What Klimt, the Tate Modern, and Desert Landcapes mean to Paula Valenzuela
Chilean artist and psychologist Paula Valenzuela is interested in exploring the unconscious and human process of creativity. She describes her painting practice as “…a way for me to be open to the moment, to be fully present in my body and mind… until I get to a place with each piece that reflects a moment in time - the unexpected.”
Valenzuela’s abstract works, available on Artfinder, are inspired by the memories, colors, and textures of the desert landscapes of her home country. Nostalgia and nature intertwine connecting Paula to her origins and her subconscious.
The resulting recurring patterns resemble microscopic and even aerial scenes.
Our interview with Paul unfolded some unexpected passions and the museum where she envisions her art.
1. Why or when did you decide to make work?
I have made art ever since I can remember. When I was little I used to spend hours drawing, doing mandalas and trying new combinations of colors. Growing up I had classes with very good Chilean artists, but always kept my art making as a private passion that I shared with a small community. I decided to pursue a professional career in Clinical Psychology and integrate my interests in art and mental health. During those years, I studied new techniques, tried different mediums and had an intermittent art practice.
It was after moving from Chile to Oakland in 2013, when I realized that I wanted to become a professional artist, take my art making to another level and started sharing it with a larger audience. It was something that happened naturally, that I wanted to do in this phase of my life, with less distraction. I make art because I feel the need to visually express my feelings and thoughts in order to understand them and make sense of the world around me.
2. What inspires you currently?
I am inspired by the colors of the desert, the textures found in nature, minerals and organic shapes. I have always been very interested in archetypal symbols and primitive marks, the relation between art and spirituality and as a healing tool. Lately I have been exploring the concept of impermanence, the relation of birth and death, in ourselves and in everything around us.
3. What tool or medium would you be lost without?
I like to add layers of acrylics and then remove it, leaving unexpected marks and a history of the process. My favorite tools are a trowel, a paint trim guide, a blue paper towel and all sort of sandpapers and fine steel wool. And to add special marks and details, I use clay tools, paint scrapers and anything fun that I may find at a hardware store.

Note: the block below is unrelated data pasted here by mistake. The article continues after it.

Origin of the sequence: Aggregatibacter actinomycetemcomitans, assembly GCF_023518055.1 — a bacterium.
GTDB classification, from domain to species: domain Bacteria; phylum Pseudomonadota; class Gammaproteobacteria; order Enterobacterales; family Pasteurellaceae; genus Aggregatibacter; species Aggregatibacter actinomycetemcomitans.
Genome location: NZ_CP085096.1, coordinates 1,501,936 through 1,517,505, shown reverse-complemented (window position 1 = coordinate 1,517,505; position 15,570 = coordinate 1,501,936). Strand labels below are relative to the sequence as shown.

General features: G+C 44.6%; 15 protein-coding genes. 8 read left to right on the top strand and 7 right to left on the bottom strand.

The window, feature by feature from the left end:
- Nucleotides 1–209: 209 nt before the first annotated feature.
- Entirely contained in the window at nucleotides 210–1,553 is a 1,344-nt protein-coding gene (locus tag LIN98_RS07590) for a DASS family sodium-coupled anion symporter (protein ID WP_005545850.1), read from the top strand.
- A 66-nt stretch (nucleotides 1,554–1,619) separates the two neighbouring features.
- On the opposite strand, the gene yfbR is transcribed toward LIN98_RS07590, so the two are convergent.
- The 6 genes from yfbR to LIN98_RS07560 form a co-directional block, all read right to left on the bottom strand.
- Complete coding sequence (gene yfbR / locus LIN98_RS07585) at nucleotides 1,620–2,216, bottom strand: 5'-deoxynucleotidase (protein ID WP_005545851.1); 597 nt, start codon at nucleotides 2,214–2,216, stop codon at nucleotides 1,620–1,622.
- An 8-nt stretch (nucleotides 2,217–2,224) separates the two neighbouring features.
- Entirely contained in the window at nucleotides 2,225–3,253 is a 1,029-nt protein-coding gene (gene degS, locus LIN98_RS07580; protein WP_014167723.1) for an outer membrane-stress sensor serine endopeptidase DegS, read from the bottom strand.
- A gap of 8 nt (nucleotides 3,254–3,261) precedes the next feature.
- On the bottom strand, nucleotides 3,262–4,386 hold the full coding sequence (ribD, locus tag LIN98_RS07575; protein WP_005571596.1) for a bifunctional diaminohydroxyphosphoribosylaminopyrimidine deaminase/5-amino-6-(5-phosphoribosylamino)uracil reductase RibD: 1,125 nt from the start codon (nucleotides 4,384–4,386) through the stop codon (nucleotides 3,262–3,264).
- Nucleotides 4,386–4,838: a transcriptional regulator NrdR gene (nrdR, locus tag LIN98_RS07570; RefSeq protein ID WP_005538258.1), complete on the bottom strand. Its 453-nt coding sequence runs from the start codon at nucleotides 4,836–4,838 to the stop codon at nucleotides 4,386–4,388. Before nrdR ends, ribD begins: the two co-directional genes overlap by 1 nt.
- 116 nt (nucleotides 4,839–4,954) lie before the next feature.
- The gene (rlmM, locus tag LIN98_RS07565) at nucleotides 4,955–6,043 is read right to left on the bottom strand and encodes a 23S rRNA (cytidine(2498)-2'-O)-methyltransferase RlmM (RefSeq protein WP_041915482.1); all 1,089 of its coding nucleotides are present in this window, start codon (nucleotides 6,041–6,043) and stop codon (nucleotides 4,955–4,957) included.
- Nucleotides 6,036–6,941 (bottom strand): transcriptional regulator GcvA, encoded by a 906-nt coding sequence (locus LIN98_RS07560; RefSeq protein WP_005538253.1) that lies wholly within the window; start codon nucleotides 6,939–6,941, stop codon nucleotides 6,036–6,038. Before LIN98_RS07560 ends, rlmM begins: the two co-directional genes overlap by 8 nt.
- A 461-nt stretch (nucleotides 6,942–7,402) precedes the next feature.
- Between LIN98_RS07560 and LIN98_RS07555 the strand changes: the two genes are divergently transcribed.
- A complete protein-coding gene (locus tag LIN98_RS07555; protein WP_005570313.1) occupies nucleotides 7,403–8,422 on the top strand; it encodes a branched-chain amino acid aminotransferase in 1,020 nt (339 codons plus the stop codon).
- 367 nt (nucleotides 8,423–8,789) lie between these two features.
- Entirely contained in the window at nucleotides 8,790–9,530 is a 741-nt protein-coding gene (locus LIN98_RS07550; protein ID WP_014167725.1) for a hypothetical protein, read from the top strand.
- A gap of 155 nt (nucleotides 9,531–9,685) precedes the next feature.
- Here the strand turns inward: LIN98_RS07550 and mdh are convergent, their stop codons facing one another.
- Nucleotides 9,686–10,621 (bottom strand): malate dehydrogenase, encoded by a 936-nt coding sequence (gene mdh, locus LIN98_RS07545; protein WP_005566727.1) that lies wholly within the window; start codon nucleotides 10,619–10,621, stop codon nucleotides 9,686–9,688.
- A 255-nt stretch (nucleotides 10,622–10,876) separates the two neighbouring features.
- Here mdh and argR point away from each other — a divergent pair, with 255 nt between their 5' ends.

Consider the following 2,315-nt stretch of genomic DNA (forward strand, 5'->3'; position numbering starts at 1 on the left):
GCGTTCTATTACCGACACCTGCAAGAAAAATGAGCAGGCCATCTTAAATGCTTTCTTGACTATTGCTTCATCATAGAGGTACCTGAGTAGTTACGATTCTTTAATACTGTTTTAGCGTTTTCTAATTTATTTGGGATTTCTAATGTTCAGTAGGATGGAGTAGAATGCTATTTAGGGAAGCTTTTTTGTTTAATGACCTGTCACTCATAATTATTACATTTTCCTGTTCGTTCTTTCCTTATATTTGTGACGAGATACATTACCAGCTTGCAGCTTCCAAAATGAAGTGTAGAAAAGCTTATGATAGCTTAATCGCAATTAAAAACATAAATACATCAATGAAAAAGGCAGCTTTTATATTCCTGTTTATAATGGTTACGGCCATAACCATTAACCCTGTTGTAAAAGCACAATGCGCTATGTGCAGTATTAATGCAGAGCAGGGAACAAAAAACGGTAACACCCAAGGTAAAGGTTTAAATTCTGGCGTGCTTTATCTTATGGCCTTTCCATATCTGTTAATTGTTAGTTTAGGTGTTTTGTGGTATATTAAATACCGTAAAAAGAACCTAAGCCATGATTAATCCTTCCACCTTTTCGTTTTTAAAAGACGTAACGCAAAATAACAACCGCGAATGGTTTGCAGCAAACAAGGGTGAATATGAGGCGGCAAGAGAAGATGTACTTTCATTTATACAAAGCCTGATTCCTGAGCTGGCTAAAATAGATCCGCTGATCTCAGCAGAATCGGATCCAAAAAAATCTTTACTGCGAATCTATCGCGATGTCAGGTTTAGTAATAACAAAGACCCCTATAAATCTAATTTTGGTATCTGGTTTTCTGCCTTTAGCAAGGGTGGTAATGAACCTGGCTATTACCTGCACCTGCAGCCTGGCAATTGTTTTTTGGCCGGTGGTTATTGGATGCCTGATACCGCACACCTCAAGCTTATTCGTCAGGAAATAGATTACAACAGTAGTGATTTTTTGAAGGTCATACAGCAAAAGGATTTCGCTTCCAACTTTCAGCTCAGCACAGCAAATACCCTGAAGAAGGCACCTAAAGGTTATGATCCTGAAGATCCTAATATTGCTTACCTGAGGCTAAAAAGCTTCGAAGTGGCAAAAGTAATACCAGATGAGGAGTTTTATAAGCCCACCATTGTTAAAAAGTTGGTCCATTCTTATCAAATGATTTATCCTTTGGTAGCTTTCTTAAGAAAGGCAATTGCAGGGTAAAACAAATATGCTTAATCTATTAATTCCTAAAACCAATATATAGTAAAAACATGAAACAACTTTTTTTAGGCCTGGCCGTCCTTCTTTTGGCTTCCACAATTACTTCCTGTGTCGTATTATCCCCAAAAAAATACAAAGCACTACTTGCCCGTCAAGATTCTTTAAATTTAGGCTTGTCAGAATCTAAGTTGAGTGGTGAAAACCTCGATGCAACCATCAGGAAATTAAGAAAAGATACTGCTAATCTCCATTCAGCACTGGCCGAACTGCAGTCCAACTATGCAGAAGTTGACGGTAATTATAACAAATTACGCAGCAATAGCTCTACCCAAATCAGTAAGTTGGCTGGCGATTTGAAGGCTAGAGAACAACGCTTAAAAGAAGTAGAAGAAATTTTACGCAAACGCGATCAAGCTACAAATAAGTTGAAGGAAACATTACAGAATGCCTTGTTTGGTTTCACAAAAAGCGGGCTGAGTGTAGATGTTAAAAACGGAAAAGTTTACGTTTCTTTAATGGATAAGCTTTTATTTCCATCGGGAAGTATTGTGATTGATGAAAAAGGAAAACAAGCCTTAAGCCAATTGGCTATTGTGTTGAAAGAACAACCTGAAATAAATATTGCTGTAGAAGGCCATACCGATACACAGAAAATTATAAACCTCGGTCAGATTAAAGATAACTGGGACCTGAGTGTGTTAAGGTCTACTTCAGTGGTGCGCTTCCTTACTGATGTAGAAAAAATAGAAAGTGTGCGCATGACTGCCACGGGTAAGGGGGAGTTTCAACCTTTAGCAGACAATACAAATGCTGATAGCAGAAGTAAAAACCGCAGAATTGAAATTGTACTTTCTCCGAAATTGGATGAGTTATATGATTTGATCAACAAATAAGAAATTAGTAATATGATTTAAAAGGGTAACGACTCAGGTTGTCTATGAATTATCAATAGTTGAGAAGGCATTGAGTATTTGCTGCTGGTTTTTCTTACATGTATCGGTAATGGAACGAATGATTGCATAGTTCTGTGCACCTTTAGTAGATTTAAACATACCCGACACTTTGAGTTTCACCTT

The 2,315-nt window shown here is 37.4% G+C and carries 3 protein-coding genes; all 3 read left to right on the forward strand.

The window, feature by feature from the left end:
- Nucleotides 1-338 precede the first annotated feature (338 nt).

4. Other than your art practice, what other work do you do?
I am a Chilean clinical psychologist and public health practitioner, interested in using art as a tool for mindfulness and healing. I am currently working at an organization to help families that have premature babies, and illustrating a children’s book about attachment. I have three children that also keep me very busy.
5. What’s the coolest thing that’s happened to you in your career?
I did an art program last year called The Creative Visionary Path, by Nicholas Wilton, a Marin-based artist. It changed completely my approach to art making and how it is related to my life as well. Now that I’m part of a larger artist community, I learn from all the other artists, so it doesn't feel like a lonely activity anymore. This has been essential to my development as an artist as well.
6. If you could be in any museum, what would it be?
The Tate Modern in London is one of my favorites. Also the Guggenheim is just amazing. I was just there for the exhibition of Hilma fa Klint and I was blown away.
7. Next, if you could own any piece of art, what would it be?
One of Gustav Klimt’s paintings. I have always admired his sensitivity, mastery and integration of the human experience into his art. I studied his work for many years and every time I see one if his paintings is like admiring it for the first time.
8. And what’s your least favorite color?
I have never liked violet.
9. Finally, do you have any upcoming events?
Annual National Exhibition: Black Out
October 27 through November 17
at Ashton Gallery/Art on 30th
4434 30th St. San Diego, CA 92116
All stARTup artists are vetted by an independent jury for each fair to ensure that art collectors, enthusiasts, and professionals are discovering and purchasing works from today's top independent artists in the market.
Find Paula on Instagram: @house_inthehill
Q&A by Content Curator Mica England